In supply chain, BI tools fail to scale not because they cannot process all the data available – unlike Excel, good BI tools can process very large amounts of data – but because, while producing millions of numbers every day is cheap, as we said previously: producing only ten relevant numbers every day that are worth being read and acted upon is extremely difficult. Despite all its flaws, Excel comes with this “get things done” attitude, while BI does not.
For Envision, we absolutely wanted to preserve this “get things done” perspective. Envision is about building apps. For example, Envision can generate prioritized action lists such as:
- List the top items to be maintained at a low gross margin to pressure competitors
- Generate the quantities required to exactly fill the next container to be ordered
- List the top items that need to be liquidated to declutter the warehouse
- List the top items that are constantly being returned by customers and that need to be delisted
The quantitative decisions generated by Envision can then be automatically re-imported into the ERP, or downloaded as spreadsheets. The exact scope of Envision is really up to what you decide to be your business’ top priorities.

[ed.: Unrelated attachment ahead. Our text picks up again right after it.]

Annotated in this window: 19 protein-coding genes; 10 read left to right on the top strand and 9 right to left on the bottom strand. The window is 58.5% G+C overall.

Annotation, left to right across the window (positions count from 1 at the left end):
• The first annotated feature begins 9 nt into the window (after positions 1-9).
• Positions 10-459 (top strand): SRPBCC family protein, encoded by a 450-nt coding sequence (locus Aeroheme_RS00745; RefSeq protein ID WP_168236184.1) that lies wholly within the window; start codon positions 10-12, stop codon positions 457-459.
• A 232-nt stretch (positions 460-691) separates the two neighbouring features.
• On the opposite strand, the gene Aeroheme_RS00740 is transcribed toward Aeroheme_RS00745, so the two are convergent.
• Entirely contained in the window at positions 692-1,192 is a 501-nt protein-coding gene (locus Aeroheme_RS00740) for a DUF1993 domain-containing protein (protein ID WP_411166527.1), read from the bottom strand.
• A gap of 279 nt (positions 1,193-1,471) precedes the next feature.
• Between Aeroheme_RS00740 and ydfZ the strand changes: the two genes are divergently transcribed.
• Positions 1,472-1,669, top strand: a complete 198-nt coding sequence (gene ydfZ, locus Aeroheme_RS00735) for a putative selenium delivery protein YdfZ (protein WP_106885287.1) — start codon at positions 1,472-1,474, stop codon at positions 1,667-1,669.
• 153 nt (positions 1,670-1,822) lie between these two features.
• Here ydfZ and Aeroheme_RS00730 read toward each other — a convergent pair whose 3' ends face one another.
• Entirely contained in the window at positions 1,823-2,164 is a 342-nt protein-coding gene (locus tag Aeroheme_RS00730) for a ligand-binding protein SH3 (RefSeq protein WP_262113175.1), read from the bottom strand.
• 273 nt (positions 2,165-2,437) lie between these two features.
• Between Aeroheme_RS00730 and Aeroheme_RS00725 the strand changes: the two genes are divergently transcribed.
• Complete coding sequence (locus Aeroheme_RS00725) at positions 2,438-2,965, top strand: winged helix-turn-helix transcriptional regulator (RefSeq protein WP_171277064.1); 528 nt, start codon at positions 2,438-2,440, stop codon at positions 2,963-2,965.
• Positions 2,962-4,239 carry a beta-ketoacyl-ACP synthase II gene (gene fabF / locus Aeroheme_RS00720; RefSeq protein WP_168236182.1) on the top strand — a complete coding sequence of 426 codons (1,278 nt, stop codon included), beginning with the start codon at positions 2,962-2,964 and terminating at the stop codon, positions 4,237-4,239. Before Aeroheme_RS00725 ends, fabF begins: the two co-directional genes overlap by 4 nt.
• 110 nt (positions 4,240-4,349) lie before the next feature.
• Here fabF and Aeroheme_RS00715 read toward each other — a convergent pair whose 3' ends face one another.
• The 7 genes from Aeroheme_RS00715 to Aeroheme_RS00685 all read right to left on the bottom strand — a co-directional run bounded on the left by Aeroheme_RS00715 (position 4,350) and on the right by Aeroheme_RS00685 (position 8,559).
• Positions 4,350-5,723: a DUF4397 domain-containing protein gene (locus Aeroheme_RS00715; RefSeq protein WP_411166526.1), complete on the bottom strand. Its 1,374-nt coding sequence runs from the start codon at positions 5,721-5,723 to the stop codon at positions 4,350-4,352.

Your business can’t dodge programmability
Envision is a programming language. For most people who happen to not be software developers, this probably feels “very” technical; most business executives, even in the largest of companies, wonder if their team will be capable of becoming productive with such an advanced tool. Our experience tells us that supply chain is irremediably complex. We have witnessed some vendors promising tools so simple that even “a 9-year old child could use them”, and ultimately getting results aligned with what an actual “9-year old child” would have delivered.